The day after Dr Ghebreyesus was elected as Director General he emphasised the organisation’s continuing support for the ‘one-China’ policy, which views Taiwan and China as a single entity. The election had taken place in the context of a Taiwanese attempt to gain representation on the World Health Assembly, which was roundly rejected. Dr Ghebreyesus won amid suggestions that his support came in large part from his unwillingness to challenge China over Taiwan. Out of context, the suggestion that China wields disproportionate influence over the WHO seems plausible. However, when placed in the context of increasing American derision for the international body coupled with China’s critical position with regard to global health, a more complex picture emerges.

 

Dr Ghebreyesus was Obama’s preferred candidate, not Trump’s. The Trump administration’s proposed WHO budget in 2017 would have seen a $2.2 billion reduction in global health spending. The US, as the single greatest contributor to the WHO, enjoys significant financial power over the organisation. Amid budget cuts and withdrawals during a global pandemic, the organisation has been forced to look elsewhere. China’s funding, in contrast, has surged. China has been responsible for the creation of the Global Health Drug Discovery Institute, as well as pledging more than $8.8 billion to global health initiatives. During the coronavirus outbreak China’s swift response has allowed it to assist other nations, particularly in Africa, by sending “emergency medical teams” to help local health services to cope with the pandemic. In contrast, the US has cut support for the WHO during its greatest emergency to date.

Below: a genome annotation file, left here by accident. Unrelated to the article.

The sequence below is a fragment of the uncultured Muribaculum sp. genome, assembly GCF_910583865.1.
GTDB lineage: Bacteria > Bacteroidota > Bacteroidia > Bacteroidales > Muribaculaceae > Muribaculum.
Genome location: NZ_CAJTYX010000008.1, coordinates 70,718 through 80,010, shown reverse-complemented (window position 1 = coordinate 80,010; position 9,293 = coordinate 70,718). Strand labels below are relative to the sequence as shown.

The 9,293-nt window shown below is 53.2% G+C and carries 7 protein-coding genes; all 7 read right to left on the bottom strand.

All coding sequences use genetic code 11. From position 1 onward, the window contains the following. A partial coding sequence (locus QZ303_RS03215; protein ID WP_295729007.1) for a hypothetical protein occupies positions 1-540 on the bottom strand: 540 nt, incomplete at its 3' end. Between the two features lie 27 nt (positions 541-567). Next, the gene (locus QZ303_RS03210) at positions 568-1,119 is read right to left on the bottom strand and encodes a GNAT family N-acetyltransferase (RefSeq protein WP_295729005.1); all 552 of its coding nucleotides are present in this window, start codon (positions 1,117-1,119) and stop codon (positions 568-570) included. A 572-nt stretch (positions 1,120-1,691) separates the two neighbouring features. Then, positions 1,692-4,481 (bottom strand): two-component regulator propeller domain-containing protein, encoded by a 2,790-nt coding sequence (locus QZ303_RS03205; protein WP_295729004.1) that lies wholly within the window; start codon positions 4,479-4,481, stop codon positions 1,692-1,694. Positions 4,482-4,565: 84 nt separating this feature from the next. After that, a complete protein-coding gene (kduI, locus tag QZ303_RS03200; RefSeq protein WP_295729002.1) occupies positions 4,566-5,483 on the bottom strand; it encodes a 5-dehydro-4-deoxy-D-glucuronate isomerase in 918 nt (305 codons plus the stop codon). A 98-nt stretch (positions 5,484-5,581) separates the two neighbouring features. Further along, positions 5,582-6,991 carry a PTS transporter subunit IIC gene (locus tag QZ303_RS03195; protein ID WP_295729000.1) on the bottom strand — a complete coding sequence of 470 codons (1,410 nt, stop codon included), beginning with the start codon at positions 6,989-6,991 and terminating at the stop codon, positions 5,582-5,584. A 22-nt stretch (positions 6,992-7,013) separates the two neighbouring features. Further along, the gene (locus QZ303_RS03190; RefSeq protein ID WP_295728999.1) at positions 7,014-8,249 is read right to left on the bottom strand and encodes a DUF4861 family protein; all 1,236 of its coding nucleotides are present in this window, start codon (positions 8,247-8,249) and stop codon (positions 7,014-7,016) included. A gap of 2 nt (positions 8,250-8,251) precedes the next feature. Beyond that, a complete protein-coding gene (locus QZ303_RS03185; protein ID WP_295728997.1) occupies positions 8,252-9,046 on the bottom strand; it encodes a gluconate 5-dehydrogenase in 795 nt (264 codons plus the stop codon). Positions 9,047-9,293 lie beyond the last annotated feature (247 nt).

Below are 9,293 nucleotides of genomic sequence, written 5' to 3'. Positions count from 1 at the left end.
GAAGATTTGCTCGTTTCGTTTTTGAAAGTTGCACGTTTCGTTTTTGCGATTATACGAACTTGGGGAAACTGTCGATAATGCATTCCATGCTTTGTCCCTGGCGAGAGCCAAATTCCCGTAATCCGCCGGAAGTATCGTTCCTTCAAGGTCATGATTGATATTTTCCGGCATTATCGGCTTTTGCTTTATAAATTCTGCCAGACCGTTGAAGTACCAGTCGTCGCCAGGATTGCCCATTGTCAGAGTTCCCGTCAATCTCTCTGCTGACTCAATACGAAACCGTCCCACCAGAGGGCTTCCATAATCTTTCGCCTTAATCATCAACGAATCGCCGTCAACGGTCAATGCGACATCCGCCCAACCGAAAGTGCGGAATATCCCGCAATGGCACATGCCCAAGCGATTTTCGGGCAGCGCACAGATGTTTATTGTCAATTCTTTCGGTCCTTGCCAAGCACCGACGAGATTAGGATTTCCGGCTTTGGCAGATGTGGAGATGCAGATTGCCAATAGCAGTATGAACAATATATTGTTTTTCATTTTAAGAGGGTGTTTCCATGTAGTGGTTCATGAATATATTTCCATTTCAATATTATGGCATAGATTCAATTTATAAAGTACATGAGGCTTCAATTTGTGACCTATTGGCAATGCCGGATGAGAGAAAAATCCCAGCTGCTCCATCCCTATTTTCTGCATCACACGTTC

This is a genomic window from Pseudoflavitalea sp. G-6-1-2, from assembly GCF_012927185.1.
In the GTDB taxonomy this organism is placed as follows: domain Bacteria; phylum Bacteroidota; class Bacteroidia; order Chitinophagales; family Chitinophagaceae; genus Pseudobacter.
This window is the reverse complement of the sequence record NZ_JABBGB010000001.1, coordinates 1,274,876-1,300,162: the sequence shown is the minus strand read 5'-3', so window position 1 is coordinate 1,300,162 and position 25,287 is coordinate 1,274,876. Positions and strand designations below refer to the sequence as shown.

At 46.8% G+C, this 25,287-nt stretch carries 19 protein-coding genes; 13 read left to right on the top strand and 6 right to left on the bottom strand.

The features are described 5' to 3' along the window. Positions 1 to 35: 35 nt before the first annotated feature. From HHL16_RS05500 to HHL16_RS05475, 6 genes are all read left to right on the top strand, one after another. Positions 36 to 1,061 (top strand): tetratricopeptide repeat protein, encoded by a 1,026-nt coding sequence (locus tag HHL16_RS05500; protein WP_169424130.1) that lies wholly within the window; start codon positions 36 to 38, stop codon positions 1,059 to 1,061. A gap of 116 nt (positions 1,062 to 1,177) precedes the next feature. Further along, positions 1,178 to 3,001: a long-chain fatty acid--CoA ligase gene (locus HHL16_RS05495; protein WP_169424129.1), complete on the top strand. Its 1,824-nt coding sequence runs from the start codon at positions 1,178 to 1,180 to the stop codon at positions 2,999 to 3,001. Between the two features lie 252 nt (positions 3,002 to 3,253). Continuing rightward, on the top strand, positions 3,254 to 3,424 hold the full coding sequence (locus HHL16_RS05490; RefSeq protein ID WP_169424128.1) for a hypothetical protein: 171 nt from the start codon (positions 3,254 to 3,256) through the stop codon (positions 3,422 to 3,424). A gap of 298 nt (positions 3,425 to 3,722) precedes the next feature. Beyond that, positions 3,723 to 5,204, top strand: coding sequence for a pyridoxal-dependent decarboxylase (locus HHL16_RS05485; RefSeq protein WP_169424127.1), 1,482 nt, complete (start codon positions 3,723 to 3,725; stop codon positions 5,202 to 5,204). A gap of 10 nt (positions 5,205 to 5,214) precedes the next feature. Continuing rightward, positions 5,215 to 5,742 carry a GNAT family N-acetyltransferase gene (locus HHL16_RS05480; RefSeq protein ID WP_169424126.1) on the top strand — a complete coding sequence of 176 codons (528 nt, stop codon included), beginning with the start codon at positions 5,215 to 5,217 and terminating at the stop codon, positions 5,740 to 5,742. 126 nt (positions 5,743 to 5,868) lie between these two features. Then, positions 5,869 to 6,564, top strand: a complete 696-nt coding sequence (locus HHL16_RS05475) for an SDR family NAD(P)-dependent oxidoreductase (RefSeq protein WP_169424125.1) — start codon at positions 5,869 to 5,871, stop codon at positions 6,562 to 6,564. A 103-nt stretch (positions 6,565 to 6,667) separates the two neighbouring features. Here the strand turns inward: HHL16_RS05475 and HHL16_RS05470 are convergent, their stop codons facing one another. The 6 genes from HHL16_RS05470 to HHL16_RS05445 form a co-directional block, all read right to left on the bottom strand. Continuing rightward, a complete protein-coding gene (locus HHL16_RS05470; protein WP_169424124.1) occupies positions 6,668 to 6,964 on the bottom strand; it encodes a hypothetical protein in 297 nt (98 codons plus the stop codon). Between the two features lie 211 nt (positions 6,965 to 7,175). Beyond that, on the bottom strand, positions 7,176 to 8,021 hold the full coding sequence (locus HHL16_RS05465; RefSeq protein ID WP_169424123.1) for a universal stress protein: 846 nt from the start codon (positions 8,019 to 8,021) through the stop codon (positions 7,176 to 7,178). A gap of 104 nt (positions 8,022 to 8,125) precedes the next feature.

Through the lens of American nationalism, the WHO’s support for China seems unfair. However, viewed in the context of a changing geopolitical situation in which the US is increasingly unwilling to fund or participate in the WHO’s missions, it seems that China is simply filling in the gap. Although the WHO’s lack of recognition for Taiwan is clearly motivated more by politics than health, China’s influence does not seem disproportionate to its contributions. Despite issues of transparency, China followed WHO advice at the start of the pandemic extremely well, providing key genetic data that Dr Ghebreyesus argues “bought the world time”. Following this advice has kept Chinese total reported COVID-19 deaths to 4,648, in contrast to the US, which eschewed WHO warnings and now has a death toll of more than 127,000. COVID-19 will shift the priorities of the WHO, which may well be forced to rely on China if the US continues down the route it has set out. The question for the future will be how China responds to this increasing influence.